Collin Morikawa
Collin Morikawa

ANDOVER, Kan. — Collin Morikawa from La Cañada Flintridge, Calif., had a split-second loss of focus Wednesday at the 112th Trans- Mississippi Championship and because of it there’s a three-way tie for the lead headed into Thursday’s 36-hole finale.

An incoming freshman at California-Berkley, Morikawa is tied at 6-under-par 134 with his college teammate KK Limbhasut and John Flaherty from Glastonbury, Conn. Jin Cheng from Bejing, China, Philip Barbaree from Shreveport, La., and Andrew Presley from Fort Worth, Texas, are one shot back at 5-under 135 and share fourth place.

Morikawa played brilliantly through 17 and a half holes on a mild day with perfect scoring conditions at Flint Hills National Golf Club. A thoughtful golfer who keeps his head down and favors conservative lines, Morikawa put on a clinic: fairways, greens, putts that found the heart of the cup with perfect pace over and again.

At one point he was 8-under through 12 holes, on pace to threaten the course record and a possible 59. An unfortunate bogey on the 229- yard, par-3 fourth hole – Morikawa’s 13th, as he started on No. 10 – halted the torrid pace, but he got the shot back quickly with another birdie on his 16th hole.

A rare loose swing with a short iron caused Morikawa to miss the green on his final hole, the 488-yard, par-4 ninth hole. He proceeded to feather a nifty chip to the top of a ridge on the green, which funneled his ball to five feet from the hole. Instead running it the short par putt for an 8-under 62 and two-shot outright lead, he three-putted and took double-bogey.

Regardless, Morikawa’s 6-under 64 was good enough to set the competitive course record at Flint Hills National, which has hosted two USGA national championships.

“I just lost focus there on the last hole,” he said. “I rushed and wanted to get in. It’s a good lesson for tomorrow. I’ll wipe that off and get ready for 36 holes tomorrow.”

Indeed, the 72-hole Trans-Miss Championship culminates with a 36-hole final day, contested over two rounds. Fifty-six players made the 36- hole cut at 3-over 143.

Limbhasut, a Cal-Berkley sophomore, grew up in Berkley about an hour from Morikawa. The two played junior golf with and against each other, and Limbhasut helped recruit Morikawa. Limbhasut played nearly as dazzlingly as his buddy, posting a 5-under 65. He made six birdies, none longer than 15 feet.

“I only missed two fairways and one green,” he said. “I was hitting it pretty close, too. These greens are really receptive.”

Flaherty equaled Limbhasut’s 5-under 65 to earn his piece of the lead. A senior at the University of Connecticut, he went out in the morning wave and struggled early.

“I was grinding through the first six holes,” he said. “I only hit two greens. On my seventh hole, I thought I holed it from the fairway, but I hit it to a foot and a half.”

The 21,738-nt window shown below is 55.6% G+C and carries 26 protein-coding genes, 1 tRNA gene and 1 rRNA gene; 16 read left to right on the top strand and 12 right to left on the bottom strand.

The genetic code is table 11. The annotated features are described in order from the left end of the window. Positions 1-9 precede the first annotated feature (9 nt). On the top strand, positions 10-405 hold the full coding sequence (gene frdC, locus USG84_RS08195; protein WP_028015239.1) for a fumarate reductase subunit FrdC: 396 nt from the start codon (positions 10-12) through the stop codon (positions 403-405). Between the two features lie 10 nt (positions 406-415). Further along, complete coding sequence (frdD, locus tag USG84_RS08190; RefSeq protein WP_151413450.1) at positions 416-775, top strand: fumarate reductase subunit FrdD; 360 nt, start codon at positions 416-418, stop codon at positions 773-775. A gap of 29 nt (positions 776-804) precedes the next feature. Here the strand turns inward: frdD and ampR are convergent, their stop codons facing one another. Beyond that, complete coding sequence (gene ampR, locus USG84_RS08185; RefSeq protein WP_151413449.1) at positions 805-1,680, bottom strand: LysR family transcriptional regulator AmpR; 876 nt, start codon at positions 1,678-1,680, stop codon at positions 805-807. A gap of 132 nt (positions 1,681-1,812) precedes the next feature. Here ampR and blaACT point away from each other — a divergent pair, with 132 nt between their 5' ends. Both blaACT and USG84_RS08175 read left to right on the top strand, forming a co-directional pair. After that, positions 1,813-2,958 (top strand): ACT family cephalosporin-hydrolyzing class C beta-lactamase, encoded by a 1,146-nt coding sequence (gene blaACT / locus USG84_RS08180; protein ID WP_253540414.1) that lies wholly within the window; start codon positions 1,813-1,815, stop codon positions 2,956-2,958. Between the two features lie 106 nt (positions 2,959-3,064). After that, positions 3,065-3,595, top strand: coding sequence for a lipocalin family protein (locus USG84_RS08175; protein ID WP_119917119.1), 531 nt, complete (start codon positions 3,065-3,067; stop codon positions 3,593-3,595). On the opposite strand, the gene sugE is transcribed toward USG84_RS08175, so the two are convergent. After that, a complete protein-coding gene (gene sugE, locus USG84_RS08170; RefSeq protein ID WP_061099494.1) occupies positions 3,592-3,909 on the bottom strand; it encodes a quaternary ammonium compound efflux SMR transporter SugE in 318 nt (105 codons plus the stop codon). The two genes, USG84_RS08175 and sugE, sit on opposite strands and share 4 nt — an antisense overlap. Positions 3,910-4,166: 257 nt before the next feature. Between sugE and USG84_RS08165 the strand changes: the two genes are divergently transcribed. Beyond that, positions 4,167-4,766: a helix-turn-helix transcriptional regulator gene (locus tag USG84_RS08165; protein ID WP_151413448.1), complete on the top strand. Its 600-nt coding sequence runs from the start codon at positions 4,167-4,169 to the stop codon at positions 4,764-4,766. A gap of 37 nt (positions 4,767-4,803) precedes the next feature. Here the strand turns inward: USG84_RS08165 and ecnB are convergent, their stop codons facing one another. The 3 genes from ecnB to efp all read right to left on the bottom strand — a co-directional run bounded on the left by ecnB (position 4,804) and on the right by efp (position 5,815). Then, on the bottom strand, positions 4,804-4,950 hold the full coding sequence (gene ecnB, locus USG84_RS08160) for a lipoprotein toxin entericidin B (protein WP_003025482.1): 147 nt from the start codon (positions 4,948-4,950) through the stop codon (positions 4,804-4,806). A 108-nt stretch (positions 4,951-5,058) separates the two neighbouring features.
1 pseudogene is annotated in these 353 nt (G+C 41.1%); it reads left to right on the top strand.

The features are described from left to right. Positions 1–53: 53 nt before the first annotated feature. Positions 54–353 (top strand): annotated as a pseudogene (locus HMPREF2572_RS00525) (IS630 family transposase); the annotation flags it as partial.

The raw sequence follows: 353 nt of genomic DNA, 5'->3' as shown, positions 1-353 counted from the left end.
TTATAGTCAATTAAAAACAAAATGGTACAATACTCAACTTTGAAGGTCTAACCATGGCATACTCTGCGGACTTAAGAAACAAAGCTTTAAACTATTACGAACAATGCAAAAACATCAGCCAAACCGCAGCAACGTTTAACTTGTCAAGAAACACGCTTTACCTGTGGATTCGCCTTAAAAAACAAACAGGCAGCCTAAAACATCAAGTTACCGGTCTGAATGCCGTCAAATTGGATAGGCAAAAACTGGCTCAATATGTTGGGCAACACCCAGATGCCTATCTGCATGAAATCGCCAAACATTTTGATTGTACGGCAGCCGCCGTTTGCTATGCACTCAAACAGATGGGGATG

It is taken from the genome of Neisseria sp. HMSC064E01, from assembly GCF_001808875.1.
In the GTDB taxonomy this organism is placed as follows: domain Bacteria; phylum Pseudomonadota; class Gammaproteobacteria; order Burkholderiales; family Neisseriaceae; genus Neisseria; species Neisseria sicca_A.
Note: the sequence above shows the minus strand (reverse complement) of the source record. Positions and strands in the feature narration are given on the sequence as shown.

The tap-in birdie sparked something in Flaherty. He went bogey-free from there and poured in five birdies, including a 35-foot bonus on the final hole.

“The greens are rolling great,” Flaherty said. “I just pick a spot about halfway between my ball and hole and try to roll it over that spot.”

Twenty-five players are within five shots of the leaders. Without the rain and winds players saw Tuesday, Flint Hills National was imminently more playable in the second round. Only 10 players broke par in the first round; 49 posted red numbers Wednesday. The course played about three shots easier overall for the elite, 144-player field; the stroke average in the second round was 70.99.

“This set up is really great,” said Toledo senior Otto Black, who is tied for ninth place at 3-under 137. “Usually you get one funky hole out there, but not here. This is a well-designed course. The hole locations were difficult but very fair.”

Carved expertly from fertile Kansas farmland by Tom Fazio, Flint Hills National opened in 1997. It’s already hosted two USGA championships: the 2001 U.S. Women’s Amateur and 2007 U.S. Senior Amateur. A third national championship will be contested on the 6,912-yard, par-70 course when the U.S. Junior Amateur arrives in 2017.

This 112th version is the third Trans-Miss Championship to be played at Flint Hills. It also came to the sublime venue just minutes outside of Wichita, Kan., in 2003 and 2009.

The third round begins Thursday at 7:30 a.m.

Results: Trans-Miss Championship
1CACollin MorikawaLa Cañada Flintridge, CA120070-64-64-64=262
2LAPhilip BarbareeShreveport, LA90069-66-68-66=269
3ThailandK.K. LimbhasutThailand70069-65-69-68=271
4TXAndrew PresleyFt. Worth, TX70070-65-69-68=272
T5LAGrady Brame, Jr.Hammond, LA70070-68-71-66=275

View full results for Trans-Miss Championship

ABOUT THE Trans-Miss Championship

The Trans-Miss is one of the oldest and most storied golf tournaments in the United States. For 106 years the championship was played in a match play format. Past champions include Jack Nicklaus (1958 and 1959), Charles Coe (1947, 1949, 1952 and 1956), Deane Beman (1960), George Archer (1963), Ben Crenshaw (1972), Gary Koch (1973), Bob Tway (1978), Mark Brooks (1978) and other professional tour notables. In 1987 the championship was changed to a mid- amateur age requirement, and a senior division was also added. Starting in 2010, the Trans- Mississippi Championship, returned to its roots as an open amateur tournament, and immediately established itself as a "must-play" among top collegiate and mid-am players, while changing to a 72-hole stroke play format. The field size starts at 144 players from Trans- Mississippi Golf Association member clubs (or players receiving a special invitation from the Championship Committee). After 36 holes, a cut is made to the low 54 and ties who play the final two rounds.

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